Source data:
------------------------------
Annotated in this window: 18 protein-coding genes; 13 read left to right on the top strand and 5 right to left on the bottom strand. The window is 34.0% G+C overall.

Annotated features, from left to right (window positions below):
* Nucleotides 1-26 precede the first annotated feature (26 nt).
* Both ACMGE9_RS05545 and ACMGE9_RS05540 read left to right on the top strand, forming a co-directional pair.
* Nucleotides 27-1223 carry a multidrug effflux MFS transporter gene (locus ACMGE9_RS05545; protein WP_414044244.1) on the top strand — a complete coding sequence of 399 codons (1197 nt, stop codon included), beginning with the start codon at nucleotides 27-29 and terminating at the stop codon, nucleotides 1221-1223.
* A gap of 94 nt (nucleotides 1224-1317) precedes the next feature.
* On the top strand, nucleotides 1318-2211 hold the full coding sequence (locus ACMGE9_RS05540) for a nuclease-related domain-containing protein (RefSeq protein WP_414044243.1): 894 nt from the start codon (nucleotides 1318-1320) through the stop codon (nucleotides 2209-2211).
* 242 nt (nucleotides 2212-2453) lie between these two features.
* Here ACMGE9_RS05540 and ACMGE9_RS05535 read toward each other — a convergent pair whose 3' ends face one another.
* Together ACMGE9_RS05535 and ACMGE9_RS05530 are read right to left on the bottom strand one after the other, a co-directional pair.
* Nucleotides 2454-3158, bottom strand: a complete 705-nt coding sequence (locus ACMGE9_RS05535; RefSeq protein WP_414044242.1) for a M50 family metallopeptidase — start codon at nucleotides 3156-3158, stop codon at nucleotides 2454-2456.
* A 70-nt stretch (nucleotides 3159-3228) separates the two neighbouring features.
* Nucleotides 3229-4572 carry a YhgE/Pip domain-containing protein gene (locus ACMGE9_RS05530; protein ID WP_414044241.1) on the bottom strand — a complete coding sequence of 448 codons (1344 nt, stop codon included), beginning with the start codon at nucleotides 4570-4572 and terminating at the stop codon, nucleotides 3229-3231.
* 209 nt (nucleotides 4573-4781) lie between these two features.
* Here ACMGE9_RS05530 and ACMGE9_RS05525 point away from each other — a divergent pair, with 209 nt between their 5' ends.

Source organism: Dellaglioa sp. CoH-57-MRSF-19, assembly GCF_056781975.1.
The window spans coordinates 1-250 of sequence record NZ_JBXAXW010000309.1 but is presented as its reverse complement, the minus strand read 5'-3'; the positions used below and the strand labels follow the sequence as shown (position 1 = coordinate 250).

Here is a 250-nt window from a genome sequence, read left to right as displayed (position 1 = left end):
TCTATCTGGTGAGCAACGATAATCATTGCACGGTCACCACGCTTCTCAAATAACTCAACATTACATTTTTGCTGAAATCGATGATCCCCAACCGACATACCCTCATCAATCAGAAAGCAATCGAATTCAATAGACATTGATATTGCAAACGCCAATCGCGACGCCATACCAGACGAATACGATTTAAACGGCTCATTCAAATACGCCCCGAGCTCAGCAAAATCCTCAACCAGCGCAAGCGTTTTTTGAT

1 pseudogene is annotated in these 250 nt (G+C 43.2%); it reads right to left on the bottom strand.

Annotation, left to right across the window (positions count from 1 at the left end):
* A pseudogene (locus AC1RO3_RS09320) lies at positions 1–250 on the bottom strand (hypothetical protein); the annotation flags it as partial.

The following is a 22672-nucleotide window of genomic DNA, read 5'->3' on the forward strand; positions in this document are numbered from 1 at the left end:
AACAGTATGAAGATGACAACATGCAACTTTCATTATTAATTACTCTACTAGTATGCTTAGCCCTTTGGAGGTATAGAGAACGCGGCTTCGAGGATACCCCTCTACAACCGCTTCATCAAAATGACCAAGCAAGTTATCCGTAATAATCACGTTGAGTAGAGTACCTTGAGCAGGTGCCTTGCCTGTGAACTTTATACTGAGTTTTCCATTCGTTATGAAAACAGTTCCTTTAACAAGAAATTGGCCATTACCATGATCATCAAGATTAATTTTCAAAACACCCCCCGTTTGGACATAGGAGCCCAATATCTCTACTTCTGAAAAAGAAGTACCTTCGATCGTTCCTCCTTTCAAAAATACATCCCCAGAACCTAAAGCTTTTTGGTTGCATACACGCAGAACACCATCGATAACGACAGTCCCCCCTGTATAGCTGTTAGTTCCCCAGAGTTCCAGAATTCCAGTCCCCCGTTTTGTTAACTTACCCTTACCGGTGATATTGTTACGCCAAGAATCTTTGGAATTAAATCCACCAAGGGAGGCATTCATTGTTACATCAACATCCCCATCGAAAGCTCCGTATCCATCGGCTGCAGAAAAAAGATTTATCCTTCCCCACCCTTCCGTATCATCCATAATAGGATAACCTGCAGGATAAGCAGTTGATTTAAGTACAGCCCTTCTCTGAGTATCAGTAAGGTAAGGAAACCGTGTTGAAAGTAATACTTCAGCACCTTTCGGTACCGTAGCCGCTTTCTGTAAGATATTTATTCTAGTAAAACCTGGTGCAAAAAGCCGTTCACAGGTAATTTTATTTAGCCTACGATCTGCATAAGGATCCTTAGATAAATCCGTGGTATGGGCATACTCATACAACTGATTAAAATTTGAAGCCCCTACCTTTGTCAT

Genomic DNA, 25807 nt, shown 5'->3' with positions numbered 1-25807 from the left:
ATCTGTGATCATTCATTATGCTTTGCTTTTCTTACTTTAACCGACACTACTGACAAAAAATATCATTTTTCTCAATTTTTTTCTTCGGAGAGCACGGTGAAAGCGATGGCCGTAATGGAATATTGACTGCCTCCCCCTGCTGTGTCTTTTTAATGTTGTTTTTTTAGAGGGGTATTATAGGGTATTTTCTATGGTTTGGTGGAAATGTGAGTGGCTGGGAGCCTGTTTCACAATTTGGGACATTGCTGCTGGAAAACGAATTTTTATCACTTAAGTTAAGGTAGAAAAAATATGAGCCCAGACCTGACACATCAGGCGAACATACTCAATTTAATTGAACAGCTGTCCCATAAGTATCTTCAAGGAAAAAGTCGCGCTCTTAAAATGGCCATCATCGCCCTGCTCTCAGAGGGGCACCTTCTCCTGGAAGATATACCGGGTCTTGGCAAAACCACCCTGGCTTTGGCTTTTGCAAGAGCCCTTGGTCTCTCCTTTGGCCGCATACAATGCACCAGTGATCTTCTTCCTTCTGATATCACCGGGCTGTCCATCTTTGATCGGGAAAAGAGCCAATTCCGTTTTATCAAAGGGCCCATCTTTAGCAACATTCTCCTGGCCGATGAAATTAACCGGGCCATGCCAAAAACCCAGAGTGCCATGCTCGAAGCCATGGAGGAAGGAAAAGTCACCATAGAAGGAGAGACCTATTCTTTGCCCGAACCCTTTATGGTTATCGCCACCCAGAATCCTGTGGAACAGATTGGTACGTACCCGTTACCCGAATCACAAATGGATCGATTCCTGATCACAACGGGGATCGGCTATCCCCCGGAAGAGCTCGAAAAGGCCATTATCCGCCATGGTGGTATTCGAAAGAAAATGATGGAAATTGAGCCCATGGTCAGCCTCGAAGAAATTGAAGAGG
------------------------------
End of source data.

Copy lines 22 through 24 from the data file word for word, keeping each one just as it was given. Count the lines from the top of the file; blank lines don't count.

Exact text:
* A pseudogene (locus AC1RO3_RS09320) lies at positions 1–250 on the bottom strand (hypothetical protein); the annotation flags it as partial.

The following is a 22672-nucleotide window of genomic DNA, read 5'->3' on the forward strand; positions in this document are numbered from 1 at the left end:
AACAGTATGAAGATGACAACATGCAACTTTCATTATTAATTACTCTACTAGTATGCTTAGCCCTTTGGAGGTATAGAGAACGCGGCTTCGAGGATACCCCTCTACAACCGCTTCATCAAAATGACCAAGCAAGTTATCCGTAATAATCACGTTGAGTAGAGTACCTTGAGCAGGTGCCTTGCCTGTGAACTTTATACTGAGTTTTCCATTCGTTATGAAAACAGTTCCTTTAACAAGAAATTGGCCATTACCATGATCATCAAGATTAATTTTCAAAACACCCCCCGTTTGGACATAGGAGCCCAATATCTCTACTTCTGAAAAAGAAGTACCTTCGATCGTTCCTCCTTTCAAAAATACATCCCCAGAACCTAAAGCTTTTTGGTTGCATACACGCAGAACACCATCGATAACGACAGTCCCCCCTGTATAGCTGTTAGTTCCCCAGAGTTCCAGAATTCCAGTCCCCCGTTTTGTTAACTTACCCTTACCGGTGATATTGTTACGCCAAGAATCTTTGGAATTAAATCCACCAAGGGAGGCATTCATTGTTACATCAACATCCCCATCGAAAGCTCCGTATCCATCGGCTGCAGAAAAAAGATTTATCCTTCCCCACCCTTCCGTATCATCCATAATAGGATAACCTGCAGGATAAGCAGTTGATTTAAGTACAGCCCTTCTCTGAGTATCAGTAAGGTAAGGAAACCGTGTTGAAAGTAATACTTCAGCACCTTTCGGTACCGTAGCCGCTTTCTGTAAGATATTTATTCTAGTAAAACCTGGTGCAAAAAGCCGTTCACAGGTAATTTTATTTAGCCTACGATCTGCATAAGGATCCTTAGATAAATCCGTGGTATGGGCATACTCATACAACTGATTAAAATTTGAAGCCCCTACCTTTGTCAT